How to get a cu24 with Brent mason electrics?

Discussion in 'Electric Instruments' started by ozboy, Apr 24, 2014.

  1. ozboy

    ozboy New Member

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    Hi

    i have a custom 24 with 53/09 pickups. I luv the feel or playability of his guitar. I also have a 308 and about half the time I play it because it the tone is fantastic to my ears, particularly for single notes. However I don't like the neck on it so much and I like 24 frets. Nor do I really want to swap guitars. I'd prefer to have just one.

    So what I think I want is a fast 24 fret neck with the narrow field humbuckers and genuine open coil pickup that I believe the bent mason guitar has.

    Is is it possible to get this from prs and if so how?
     
  2. John Beef

    John Beef Opaque

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    The PTC would do this for you, but it wouldn't be cheap and your guitar will likely need to refinished with a solid color.
     
  3. Egads

    Egads Happy

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    Yes, it's probably possible, but it will end up costing much more than a new Brent Mason, with the full refinish, etc. If having all in one guitar is worth it, go for it! I'd love to see it.
     
  4. Michael_DK

    Michael_DK New Member

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    But the Brent Mason is pattern neck, 25.25" scale length, korina body, 22 frets, different tremolo (no "steel components" like the 305). And only the middle pickup is a 305, so there's a difference there too.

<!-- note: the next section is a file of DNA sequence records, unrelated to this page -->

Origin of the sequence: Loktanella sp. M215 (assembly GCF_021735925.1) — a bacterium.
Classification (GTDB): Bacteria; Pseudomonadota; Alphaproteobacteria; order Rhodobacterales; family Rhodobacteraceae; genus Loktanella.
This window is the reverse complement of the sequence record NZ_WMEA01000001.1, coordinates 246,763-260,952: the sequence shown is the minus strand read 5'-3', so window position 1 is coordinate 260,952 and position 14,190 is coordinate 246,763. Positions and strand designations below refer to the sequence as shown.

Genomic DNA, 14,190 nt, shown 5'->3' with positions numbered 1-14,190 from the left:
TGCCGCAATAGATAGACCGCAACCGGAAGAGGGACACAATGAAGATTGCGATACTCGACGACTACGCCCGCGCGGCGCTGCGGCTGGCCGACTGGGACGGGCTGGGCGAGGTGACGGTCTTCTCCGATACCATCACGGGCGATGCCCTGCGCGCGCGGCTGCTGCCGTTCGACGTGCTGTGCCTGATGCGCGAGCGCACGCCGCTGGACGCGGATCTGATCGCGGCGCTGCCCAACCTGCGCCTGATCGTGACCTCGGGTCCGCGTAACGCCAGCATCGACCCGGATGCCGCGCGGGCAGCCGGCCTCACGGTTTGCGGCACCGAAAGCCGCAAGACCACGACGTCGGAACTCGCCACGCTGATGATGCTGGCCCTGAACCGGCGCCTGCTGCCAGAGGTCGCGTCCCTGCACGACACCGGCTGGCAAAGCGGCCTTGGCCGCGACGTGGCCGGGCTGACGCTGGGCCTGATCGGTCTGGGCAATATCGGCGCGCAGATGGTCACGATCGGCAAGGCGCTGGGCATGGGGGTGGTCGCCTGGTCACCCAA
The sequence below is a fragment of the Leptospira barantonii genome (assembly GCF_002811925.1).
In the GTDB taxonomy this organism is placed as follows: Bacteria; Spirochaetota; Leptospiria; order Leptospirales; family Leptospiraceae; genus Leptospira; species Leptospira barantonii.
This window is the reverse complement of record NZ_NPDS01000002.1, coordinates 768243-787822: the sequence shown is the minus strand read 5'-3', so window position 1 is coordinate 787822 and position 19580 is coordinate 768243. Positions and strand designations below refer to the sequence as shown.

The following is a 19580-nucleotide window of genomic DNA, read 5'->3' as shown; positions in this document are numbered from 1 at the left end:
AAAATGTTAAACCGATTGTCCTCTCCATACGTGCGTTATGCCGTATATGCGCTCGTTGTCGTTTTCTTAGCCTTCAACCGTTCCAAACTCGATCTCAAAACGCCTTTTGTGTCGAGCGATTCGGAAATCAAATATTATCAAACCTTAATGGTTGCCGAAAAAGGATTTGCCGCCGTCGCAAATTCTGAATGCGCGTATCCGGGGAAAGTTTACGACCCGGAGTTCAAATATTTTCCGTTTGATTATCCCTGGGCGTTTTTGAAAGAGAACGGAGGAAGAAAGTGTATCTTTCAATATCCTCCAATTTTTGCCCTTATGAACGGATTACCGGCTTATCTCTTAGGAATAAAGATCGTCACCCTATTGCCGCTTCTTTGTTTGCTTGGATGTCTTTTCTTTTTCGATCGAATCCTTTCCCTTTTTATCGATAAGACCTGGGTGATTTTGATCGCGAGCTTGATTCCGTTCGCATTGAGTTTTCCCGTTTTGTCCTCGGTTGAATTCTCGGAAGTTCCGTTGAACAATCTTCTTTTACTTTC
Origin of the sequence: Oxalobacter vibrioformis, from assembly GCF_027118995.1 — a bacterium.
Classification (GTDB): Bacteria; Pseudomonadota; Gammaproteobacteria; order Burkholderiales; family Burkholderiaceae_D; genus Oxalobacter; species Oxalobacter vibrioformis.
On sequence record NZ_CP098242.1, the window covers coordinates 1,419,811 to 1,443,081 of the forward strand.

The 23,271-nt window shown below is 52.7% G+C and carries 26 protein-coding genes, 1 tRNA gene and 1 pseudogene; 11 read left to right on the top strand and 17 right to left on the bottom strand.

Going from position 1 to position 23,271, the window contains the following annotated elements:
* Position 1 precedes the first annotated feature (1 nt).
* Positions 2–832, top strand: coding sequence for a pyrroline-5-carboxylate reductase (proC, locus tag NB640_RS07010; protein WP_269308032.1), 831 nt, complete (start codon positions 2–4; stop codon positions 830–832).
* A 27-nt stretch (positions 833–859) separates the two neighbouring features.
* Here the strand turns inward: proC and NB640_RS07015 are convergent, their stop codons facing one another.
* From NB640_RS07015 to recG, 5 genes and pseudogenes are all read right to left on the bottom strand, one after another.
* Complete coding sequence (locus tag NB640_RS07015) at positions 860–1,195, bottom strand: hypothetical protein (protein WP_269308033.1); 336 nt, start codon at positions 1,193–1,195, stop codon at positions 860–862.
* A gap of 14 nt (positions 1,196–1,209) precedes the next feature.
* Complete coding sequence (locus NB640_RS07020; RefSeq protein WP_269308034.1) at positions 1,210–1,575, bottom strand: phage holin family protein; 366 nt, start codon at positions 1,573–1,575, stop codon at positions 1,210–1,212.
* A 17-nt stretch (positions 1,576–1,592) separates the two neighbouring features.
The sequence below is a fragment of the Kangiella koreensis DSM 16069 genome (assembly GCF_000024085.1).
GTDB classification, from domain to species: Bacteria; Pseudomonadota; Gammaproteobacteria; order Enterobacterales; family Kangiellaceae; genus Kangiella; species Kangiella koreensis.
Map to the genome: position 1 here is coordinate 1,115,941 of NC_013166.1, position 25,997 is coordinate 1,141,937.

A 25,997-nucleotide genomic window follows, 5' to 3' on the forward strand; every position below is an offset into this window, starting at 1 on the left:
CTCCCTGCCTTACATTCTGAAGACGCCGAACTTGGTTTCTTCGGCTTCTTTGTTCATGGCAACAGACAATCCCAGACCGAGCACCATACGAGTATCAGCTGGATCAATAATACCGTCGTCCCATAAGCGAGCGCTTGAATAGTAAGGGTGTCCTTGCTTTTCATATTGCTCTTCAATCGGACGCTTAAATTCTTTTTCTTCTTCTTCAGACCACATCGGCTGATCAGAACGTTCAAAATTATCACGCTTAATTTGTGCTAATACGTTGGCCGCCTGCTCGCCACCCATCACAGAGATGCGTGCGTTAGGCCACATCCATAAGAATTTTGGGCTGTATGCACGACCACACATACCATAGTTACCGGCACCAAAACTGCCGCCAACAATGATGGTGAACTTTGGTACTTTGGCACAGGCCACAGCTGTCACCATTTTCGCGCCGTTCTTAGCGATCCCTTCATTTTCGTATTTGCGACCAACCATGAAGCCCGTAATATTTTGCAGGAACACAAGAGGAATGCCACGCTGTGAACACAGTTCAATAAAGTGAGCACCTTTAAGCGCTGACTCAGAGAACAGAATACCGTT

If you really like the tone of the 305, I don't think either a "customized custom" or a Brent Mason will give you the same - probably.


    Also, what's up with the "I'd prefer to have just one"???? I don't think I've ever seen those words put together in the same sentence on this forum before!! :laugh:
     
  5. jfine

    jfine New Member

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    They have been known to do Private Stock Brent Masons. Brian's Guitars has a pic on their website of a flame top that's earmarked for a Brent Mason, price a hair over $9K. Too rich for my wallet, but that thing's gonna be nice...
    Bear in mind that your CU 24 has a 25" scale, and a Brent Mason neck pickup is going to sound different on that guitar than it does on a 25-1/4"-scale Brent Mason. That quarter-inch does make a difference, as does the bolt-on neck on the Brent Mason (and the 305), not to mention the different pickup placement because of the 24-fret neck on your Custom. For what it's going to cost to have your CU 24 modded, you'd be better off to get a Brent Mason. I've got one--the regular model, not a Private Stock--and it's a great guitar. I was a 24-3/4"-scale kind of guy once, but after decades of playing Teles and Strats, I find that my SG feels kind of loose by comparison--and the scale on the Brent is a hair shorter than a Strat or a Tele anyway. You can get used to anything--just give it a little time. I like the differences between all of my guitars--it would be a boring world if they were all the same.
    If you want something that's even more Tele-like, you might try to find a DC3. They've just been discontinued (darn it!), but somebody's bound to have one somewhere.
     
    #5 jfine, Apr 25, 2014
    Last edited: Apr 25, 2014
  6. ozboy

    ozboy New Member

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    Thanks for the comments folks. Much appreciated. Made me realise again that despite 30 + years of playing mostly acoustic guitar I don't know much about electric guitar tone. But sure having fun playing lots and finding this stuff out.
    Questions:
    a. bolt on v set necks. What difference does it make? My guess is that set neck will have a fatter tone? But what about sustain and volume of each?
    b. How does scale length impact tone?
     
  7. jfine

    jfine New Member